Severe, debilitating cases of OCD may be treated with deep brain stimulation (DBS), which was approved in 2008 for the treatment of this disorder. DBS surgery involves the implantation of electrodes in areas of the brain that affect OCD symptoms. DBS is recommended only for patients who have not responded to medication or psychotherapy.
Treatment for OCD and Substance Abuse
The co-occurrence of substance abuse and OCD makes treatment all the more challenging. Therapists must find creative ways to overcome the obstacles that OCD presents to substance abuse treatment. Addicts with OCD may have more difficulty focusing and may need shorter therapy sessions to accommodate their symptoms. They may have higher levels of anxiety about group therapy sessions and other recovery activities that require social interaction. In general, people with anxiety disorders and substance abuse problems are more likely to relapse into substance abuse or experience a return of their psychiatric symptoms after treatment. Dual diagnosis treatment for OCD and substance abuse takes the individual’s needs into account throughout the recovery process. Beginning with the intake stage and continuing through detox and rehab, treatment plans are personalized to reflect the client’s psychiatric history as well as his or her addiction. Treatment approaches include:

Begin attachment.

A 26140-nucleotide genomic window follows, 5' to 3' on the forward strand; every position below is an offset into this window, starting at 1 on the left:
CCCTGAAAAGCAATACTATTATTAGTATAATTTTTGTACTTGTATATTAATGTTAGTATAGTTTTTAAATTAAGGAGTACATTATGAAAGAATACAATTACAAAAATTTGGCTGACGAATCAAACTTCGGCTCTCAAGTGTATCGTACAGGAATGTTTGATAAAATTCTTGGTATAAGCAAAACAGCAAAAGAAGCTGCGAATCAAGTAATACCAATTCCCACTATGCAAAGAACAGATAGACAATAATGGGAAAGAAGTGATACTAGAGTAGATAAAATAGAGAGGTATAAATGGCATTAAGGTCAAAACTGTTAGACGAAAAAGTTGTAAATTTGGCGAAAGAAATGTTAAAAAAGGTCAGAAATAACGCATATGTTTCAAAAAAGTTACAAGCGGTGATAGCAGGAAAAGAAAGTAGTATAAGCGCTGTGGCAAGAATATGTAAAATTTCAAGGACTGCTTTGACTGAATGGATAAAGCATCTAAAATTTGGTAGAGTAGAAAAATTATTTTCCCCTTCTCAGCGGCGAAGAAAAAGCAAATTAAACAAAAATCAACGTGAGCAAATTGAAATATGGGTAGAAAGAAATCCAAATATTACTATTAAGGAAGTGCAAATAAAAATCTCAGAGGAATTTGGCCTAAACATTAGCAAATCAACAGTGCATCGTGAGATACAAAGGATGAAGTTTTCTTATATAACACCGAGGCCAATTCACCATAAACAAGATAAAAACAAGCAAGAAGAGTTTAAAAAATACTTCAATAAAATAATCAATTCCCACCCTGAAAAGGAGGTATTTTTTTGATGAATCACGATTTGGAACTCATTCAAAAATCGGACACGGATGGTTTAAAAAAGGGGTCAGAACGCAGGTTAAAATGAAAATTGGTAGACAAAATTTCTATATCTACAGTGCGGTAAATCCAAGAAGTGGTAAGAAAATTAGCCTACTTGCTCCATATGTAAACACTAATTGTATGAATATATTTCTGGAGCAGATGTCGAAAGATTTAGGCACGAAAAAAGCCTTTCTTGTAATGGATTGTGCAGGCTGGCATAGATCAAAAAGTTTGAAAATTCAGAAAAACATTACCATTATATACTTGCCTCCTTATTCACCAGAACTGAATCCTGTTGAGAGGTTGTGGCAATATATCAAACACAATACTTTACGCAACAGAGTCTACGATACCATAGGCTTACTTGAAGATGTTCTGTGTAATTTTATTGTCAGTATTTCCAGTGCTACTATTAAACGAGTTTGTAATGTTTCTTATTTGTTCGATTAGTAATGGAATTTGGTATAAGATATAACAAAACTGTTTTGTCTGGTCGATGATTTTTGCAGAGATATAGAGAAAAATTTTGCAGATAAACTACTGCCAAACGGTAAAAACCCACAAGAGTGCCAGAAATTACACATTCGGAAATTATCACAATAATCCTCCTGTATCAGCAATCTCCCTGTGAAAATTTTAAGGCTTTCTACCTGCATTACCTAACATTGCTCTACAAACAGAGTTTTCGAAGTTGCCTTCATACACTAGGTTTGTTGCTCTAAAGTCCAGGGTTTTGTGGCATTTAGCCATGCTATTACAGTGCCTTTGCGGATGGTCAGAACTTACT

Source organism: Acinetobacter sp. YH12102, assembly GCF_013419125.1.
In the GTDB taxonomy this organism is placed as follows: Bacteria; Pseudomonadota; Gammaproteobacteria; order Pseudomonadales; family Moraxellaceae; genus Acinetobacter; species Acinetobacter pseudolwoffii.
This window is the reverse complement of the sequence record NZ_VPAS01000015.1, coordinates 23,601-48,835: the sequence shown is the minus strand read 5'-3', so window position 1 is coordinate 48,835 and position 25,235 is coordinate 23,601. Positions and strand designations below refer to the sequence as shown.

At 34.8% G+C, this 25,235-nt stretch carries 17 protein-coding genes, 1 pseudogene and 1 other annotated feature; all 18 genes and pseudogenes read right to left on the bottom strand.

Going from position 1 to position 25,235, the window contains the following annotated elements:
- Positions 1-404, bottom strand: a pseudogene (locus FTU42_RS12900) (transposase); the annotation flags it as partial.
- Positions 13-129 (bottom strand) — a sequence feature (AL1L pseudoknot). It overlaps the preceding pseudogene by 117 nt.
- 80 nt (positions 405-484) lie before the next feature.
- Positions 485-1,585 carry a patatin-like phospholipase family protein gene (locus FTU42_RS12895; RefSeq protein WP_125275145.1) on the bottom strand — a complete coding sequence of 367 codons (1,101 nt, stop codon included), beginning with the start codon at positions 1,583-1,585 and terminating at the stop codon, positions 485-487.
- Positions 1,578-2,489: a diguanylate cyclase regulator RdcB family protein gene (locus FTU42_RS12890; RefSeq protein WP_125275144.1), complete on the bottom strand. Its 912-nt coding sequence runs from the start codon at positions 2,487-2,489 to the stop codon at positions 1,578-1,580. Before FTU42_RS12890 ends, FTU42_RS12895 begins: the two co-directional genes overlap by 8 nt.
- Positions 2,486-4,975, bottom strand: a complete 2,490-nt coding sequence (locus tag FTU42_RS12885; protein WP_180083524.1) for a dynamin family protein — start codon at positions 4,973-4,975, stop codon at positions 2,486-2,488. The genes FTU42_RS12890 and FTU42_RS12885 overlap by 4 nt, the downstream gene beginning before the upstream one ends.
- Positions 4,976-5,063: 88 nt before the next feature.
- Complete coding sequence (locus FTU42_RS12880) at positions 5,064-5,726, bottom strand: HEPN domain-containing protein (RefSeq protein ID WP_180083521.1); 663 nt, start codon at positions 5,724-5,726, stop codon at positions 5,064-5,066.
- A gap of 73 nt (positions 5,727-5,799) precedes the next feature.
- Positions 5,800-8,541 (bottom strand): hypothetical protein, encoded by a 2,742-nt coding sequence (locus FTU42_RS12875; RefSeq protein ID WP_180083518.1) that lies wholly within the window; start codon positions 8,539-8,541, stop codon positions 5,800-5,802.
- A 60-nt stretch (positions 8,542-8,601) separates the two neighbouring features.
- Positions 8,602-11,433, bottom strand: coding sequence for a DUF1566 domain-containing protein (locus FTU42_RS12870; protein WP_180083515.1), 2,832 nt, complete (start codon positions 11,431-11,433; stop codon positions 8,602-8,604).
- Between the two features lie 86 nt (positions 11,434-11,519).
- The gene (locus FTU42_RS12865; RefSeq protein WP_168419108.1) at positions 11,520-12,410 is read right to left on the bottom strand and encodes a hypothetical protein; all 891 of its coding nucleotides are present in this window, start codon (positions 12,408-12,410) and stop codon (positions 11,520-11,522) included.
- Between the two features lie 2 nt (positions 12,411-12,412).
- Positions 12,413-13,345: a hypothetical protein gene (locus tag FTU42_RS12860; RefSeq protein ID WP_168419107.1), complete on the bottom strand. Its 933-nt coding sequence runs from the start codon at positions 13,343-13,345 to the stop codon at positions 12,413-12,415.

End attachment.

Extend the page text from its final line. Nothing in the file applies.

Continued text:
- Motivational interviewing to encourage and empower the client
- Behavioral modification training to address hard-to-treat symptoms
- Group therapy to strengthen social bonds and acquire new coping skills
- Family counseling to provide education and support for loved ones
- Recreational therapies and relaxation therapies to reduce stress and improve physical health
Healing from OCD and substance abuse is a long-term process that requires the support of a team of compassionate professionals. At Futures, we offer individualized treatment that targets each client’s unique needs. At our residential facility in Palm Beach County, FL, we provide a full spectrum of recovery services. Call our admissions counselors today for a confidential discussion of your needs.
Some services listed may not be included in our core program. An admissions counselor will be able to provide you a complete list of core services. Information provided for educational purposes. Premium services or programs may be arranged through your therapist or case manager.